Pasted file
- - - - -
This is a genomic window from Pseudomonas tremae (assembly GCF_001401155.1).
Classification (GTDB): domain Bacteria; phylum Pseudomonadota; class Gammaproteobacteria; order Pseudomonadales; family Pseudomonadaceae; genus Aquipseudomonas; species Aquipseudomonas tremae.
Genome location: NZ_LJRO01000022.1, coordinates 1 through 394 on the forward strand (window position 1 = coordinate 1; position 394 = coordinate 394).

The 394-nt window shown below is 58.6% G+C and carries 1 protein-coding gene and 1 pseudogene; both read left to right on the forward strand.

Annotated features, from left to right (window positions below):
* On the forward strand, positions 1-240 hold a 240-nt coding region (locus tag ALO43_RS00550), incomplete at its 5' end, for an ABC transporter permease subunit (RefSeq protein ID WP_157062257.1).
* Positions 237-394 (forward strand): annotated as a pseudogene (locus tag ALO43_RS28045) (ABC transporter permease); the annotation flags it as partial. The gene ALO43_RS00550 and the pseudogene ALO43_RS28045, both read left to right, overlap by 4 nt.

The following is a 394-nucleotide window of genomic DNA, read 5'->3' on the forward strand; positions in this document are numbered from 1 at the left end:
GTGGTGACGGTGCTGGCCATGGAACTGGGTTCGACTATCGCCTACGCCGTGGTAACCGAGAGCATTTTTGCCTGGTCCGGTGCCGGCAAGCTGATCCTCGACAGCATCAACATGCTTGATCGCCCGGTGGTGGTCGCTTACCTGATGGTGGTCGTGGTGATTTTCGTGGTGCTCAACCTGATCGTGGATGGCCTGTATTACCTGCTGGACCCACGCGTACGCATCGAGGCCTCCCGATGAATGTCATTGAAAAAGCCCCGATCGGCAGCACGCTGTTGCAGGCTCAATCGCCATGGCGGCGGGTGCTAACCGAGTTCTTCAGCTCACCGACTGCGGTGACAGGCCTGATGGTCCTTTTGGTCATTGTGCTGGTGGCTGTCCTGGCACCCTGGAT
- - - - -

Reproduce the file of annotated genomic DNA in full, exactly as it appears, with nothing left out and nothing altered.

This is a genomic window from Pseudomonas tremae (assembly GCF_001401155.1).
Classification (GTDB): domain Bacteria; phylum Pseudomonadota; class Gammaproteobacteria; order Pseudomonadales; family Pseudomonadaceae; genus Aquipseudomonas; species Aquipseudomonas tremae.
Genome location: NZ_LJRO01000022.1, coordinates 1 through 394 on the forward strand (window position 1 = coordinate 1; position 394 = coordinate 394).

The 394-nt window shown below is 58.6% G+C and carries 1 protein-coding gene and 1 pseudogene; both read left to right on the forward strand.

Annotated features, from left to right (window positions below):
* On the forward strand, positions 1-240 hold a 240-nt coding region (locus tag ALO43_RS00550), incomplete at its 5' end, for an ABC transporter permease subunit (RefSeq protein ID WP_157062257.1).
* Positions 237-394 (forward strand): annotated as a pseudogene (locus tag ALO43_RS28045) (ABC transporter permease); the annotation flags it as partial. The gene ALO43_RS00550 and the pseudogene ALO43_RS28045, both read left to right, overlap by 4 nt.

The following is a 394-nucleotide window of genomic DNA, read 5'->3' on the forward strand; positions in this document are numbered from 1 at the left end:
GTGGTGACGGTGCTGGCCATGGAACTGGGTTCGACTATCGCCTACGCCGTGGTAACCGAGAGCATTTTTGCCTGGTCCGGTGCCGGCAAGCTGATCCTCGACAGCATCAACATGCTTGATCGCCCGGTGGTGGTCGCTTACCTGATGGTGGTCGTGGTGATTTTCGTGGTGCTCAACCTGATCGTGGATGGCCTGTATTACCTGCTGGACCCACGCGTACGCATCGAGGCCTCCCGATGAATGTCATTGAAAAAGCCCCGATCGGCAGCACGCTGTTGCAGGCTCAATCGCCATGGCGGCGGGTGCTAACCGAGTTCTTCAGCTCACCGACTGCGGTGACAGGCCTGATGGTCCTTTTGGTCATTGTGCTGGTGGCTGTCCTGGCACCCTGGAT